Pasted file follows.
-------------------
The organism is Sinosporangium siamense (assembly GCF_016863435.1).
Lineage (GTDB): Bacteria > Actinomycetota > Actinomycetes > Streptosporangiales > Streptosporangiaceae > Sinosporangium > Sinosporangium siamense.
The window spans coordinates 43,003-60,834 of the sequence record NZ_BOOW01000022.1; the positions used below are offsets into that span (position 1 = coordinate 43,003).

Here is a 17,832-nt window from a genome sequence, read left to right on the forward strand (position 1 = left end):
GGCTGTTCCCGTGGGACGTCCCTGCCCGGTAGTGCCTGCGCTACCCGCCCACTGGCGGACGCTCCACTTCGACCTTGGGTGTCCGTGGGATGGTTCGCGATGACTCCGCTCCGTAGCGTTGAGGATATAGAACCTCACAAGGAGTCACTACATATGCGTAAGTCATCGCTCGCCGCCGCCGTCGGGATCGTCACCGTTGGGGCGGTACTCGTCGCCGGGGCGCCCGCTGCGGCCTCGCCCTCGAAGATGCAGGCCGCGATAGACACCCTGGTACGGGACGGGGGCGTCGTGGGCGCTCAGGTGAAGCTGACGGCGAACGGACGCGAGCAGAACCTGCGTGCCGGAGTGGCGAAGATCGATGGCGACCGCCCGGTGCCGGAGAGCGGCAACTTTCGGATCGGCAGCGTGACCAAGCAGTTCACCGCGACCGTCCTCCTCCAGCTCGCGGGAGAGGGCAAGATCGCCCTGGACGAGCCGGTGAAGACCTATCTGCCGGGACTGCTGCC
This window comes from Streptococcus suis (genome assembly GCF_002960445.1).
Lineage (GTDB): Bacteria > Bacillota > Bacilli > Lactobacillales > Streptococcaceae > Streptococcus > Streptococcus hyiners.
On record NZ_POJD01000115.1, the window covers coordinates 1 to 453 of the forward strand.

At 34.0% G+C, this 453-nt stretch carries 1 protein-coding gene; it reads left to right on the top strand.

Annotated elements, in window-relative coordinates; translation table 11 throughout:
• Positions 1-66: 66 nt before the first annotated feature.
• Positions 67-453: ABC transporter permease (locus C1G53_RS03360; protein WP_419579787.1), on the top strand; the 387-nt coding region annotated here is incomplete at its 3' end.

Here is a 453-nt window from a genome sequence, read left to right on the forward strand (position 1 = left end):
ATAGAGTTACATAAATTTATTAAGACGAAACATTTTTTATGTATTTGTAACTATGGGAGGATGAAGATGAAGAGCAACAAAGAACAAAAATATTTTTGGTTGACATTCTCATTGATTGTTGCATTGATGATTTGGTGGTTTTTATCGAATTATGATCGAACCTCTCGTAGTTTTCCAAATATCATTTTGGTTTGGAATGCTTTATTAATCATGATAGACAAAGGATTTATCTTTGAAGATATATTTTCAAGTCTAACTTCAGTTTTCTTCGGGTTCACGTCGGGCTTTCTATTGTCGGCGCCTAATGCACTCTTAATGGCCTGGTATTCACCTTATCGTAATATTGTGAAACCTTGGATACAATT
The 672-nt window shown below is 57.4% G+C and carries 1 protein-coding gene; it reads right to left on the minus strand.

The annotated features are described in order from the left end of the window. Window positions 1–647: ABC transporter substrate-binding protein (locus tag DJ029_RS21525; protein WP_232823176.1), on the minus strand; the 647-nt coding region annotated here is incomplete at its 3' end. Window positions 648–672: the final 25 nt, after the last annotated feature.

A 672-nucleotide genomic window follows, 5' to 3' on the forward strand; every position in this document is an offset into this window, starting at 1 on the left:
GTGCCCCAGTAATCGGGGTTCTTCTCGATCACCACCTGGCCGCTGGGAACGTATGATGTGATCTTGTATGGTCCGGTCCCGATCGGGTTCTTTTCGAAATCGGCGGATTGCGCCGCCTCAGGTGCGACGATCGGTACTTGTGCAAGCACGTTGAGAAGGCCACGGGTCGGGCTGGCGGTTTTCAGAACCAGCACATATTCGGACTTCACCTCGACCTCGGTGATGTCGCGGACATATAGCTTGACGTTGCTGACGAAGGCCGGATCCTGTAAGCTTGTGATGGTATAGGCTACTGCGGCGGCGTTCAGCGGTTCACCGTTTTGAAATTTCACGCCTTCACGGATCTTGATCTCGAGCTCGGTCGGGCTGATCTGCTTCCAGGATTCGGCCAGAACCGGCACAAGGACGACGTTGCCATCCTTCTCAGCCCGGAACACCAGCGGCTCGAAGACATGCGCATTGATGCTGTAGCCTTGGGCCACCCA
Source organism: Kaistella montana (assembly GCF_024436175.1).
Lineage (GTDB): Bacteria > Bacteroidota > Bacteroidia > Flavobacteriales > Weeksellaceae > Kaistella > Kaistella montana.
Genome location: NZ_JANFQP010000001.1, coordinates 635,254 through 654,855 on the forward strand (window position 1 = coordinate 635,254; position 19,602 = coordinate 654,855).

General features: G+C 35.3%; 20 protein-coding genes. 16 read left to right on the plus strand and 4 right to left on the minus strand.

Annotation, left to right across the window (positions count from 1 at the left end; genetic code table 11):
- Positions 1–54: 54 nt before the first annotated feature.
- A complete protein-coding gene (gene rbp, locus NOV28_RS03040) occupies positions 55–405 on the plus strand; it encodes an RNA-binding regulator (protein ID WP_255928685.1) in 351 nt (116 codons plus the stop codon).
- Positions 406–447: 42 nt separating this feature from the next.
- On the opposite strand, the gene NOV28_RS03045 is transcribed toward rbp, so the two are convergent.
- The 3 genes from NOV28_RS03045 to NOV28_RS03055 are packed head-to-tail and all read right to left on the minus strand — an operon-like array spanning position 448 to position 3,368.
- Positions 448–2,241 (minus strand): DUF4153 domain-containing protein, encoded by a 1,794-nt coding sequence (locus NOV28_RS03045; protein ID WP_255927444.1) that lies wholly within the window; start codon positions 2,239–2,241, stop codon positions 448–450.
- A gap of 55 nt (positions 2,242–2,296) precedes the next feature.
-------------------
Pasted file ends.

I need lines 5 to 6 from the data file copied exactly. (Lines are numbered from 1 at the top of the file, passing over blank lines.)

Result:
GGCTGTTCCCGTGGGACGTCCCTGCCCGGTAGTGCCTGCGCTACCCGCCCACTGGCGGACGCTCCACTTCGACCTTGGGTGTCCGTGGGATGGTTCGCGATGACTCCGCTCCGTAGCGTTGAGGATATAGAACCTCACAAGGAGTCACTACATATGCGTAAGTCATCGCTCGCCGCCGCCGTCGGGATCGTCACCGTTGGGGCGGTACTCGTCGCCGGGGCGCCCGCTGCGGCCTCGCCCTCGAAGATGCAGGCCGCGATAGACACCCTGGTACGGGACGGGGGCGTCGTGGGCGCTCAGGTGAAGCTGACGGCGAACGGACGCGAGCAGAACCTGCGTGCCGGAGTGGCGAAGATCGATGGCGACCGCCCGGTGCCGGAGAGCGGCAACTTTCGGATCGGCAGCGTGACCAAGCAGTTCACCGCGACCGTCCTCCTCCAGCTCGCGGGAGAGGGCAAGATCGCCCTGGACGAGCCGGTGAAGACCTATCTGCCGGGACTGCTGCC
This window comes from Streptococcus suis (genome assembly GCF_002960445.1).